Involuntary bankruptcy is a legal proceeding through which creditors request that a person or business go into bankruptcy, rather than doing so on the person’s or business' own accord. Creditors seeking involuntary bankruptcy must petition the court to initiate the proceedings, and the indebted party can file an objection to force a case.
Creditors may request involuntary bankruptcy if they feel that they will not be paid if bankruptcy proceedings are not entered into, and so they must seek a legal requirement to force the debtor to pay. For involuntary bankruptcy to be brought forward, the debtor must have a certain amount of serious unmet debt. This amount depends on whether the debtor is an individual or a business.
Understanding Involuntary Bankruptcy
Involuntary bankruptcy differs significantly from a voluntary bankruptcy that a debtor initiates by filing a petition with the courts. Bankruptcy offers an individual or business a chance to start fresh by forgiving debts that simply cannot be paid while offering creditors a chance to obtain some measure of repayment based on the individual's or business's assets available for liquidation.
- Involuntary bankruptcy is a legal proceeding that creditors may bring against a person or business that may force that person or business into bankruptcy.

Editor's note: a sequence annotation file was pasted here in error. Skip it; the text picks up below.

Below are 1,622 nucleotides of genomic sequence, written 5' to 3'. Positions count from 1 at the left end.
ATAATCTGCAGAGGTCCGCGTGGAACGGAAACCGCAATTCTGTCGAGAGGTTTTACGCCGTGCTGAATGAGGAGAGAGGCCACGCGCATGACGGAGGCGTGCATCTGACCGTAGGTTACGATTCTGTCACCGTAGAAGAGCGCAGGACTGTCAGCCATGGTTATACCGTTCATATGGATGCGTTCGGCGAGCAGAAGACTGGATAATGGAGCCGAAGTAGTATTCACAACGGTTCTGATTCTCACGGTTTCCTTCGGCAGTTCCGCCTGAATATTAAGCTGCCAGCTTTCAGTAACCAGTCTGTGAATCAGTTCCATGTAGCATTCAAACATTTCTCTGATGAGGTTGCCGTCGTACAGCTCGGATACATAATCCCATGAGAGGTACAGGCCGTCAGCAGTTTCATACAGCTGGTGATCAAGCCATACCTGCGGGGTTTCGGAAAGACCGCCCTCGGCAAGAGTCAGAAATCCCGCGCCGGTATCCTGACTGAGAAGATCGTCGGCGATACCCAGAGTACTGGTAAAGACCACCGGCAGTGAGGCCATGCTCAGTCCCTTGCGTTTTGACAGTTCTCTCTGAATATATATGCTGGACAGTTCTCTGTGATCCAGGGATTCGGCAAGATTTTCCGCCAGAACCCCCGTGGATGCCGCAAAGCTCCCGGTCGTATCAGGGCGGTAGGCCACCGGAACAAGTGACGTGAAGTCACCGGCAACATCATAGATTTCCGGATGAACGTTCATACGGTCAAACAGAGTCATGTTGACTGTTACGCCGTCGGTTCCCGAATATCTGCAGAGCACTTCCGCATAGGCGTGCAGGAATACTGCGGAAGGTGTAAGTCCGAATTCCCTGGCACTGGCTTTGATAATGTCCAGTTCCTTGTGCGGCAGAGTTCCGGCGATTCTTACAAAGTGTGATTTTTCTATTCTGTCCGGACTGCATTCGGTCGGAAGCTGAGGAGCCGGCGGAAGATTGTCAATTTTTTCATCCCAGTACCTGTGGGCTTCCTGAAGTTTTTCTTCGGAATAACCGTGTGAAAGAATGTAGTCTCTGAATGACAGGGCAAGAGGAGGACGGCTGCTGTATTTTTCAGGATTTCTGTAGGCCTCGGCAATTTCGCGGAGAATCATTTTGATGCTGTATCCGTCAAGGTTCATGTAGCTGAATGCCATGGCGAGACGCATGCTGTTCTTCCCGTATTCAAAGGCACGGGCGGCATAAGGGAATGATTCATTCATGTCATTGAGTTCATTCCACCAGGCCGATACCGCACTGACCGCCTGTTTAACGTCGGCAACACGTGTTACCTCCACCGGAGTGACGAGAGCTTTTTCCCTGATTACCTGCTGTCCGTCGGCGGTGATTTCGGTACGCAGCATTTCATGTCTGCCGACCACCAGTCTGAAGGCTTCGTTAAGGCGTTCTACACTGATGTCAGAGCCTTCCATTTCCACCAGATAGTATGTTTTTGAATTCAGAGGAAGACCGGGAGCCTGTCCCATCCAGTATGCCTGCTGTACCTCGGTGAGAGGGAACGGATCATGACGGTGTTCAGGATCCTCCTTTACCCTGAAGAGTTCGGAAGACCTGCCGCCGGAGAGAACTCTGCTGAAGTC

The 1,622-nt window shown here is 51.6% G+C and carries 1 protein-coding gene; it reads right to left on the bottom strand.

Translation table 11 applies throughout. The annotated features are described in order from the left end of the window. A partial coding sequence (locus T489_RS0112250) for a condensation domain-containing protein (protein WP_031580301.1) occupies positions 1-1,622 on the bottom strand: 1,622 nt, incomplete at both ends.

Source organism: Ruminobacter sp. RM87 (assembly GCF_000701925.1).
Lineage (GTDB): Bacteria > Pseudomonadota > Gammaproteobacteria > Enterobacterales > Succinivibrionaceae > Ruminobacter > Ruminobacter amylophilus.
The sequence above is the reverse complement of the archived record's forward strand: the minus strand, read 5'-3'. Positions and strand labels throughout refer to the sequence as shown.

- The main reason an involuntary bankruptcy might be granted is for a case in which a business has the ability to pay its debts but refuses to do so.
- An individual being sent into involuntary bankruptcy is very rare; while it's more common for businesses, it is still a relatively rare form of bankruptcy.
Involuntary bankruptcies are primarily filed against businesses, where creditors believe the business can pay its outstanding debts but refuses to do so for some reason. Involuntary bankruptcies against individuals are less common because most individuals in debt have few recoverable assets.
A petitioning creditor, as defined by Title 11 of the United States Code, also known as the Bankruptcy Code, may commence an involuntary bankruptcy by filing an involuntary petition. The petition sets forth requirements for the creditor to satisfy and can be filed against an individual or business entity and only under Chapters 7 or 11 of the Bankruptcy Code.
A petitioning creditor is qualified to file an involuntary petition if they hold a claim against the debtor that is not contingent as to liability or the subject of a bona fide dispute as to liability or amount, according to the Bankruptcy Code, equals at least $16,750 (as of January 2020); and demonstrates that the debtor is generally not paying debts as they become due.
If the debtor has less than 12 qualifying creditors, an involuntary petition may be filed by a single qualifying creditor. If a debtor has 12 or more creditors, at least three creditors must join an involuntary petition.
A debtor has 21 days to respond to a filing before bankruptcy proceedings may commence. If they fail to respond or if the bankruptcy court rules in favor of the creditors, an order of relief is entered and the debtor is placed into bankruptcy.
A creditor cannot file an involuntary bankruptcy under Chapter 12 or Chapter 13 of the Bankruptcy Code. Involuntary bankruptcies can also not be filed against banks, insurance companies, not-for-profit organizations, credit unions, farmers, or family farmers.
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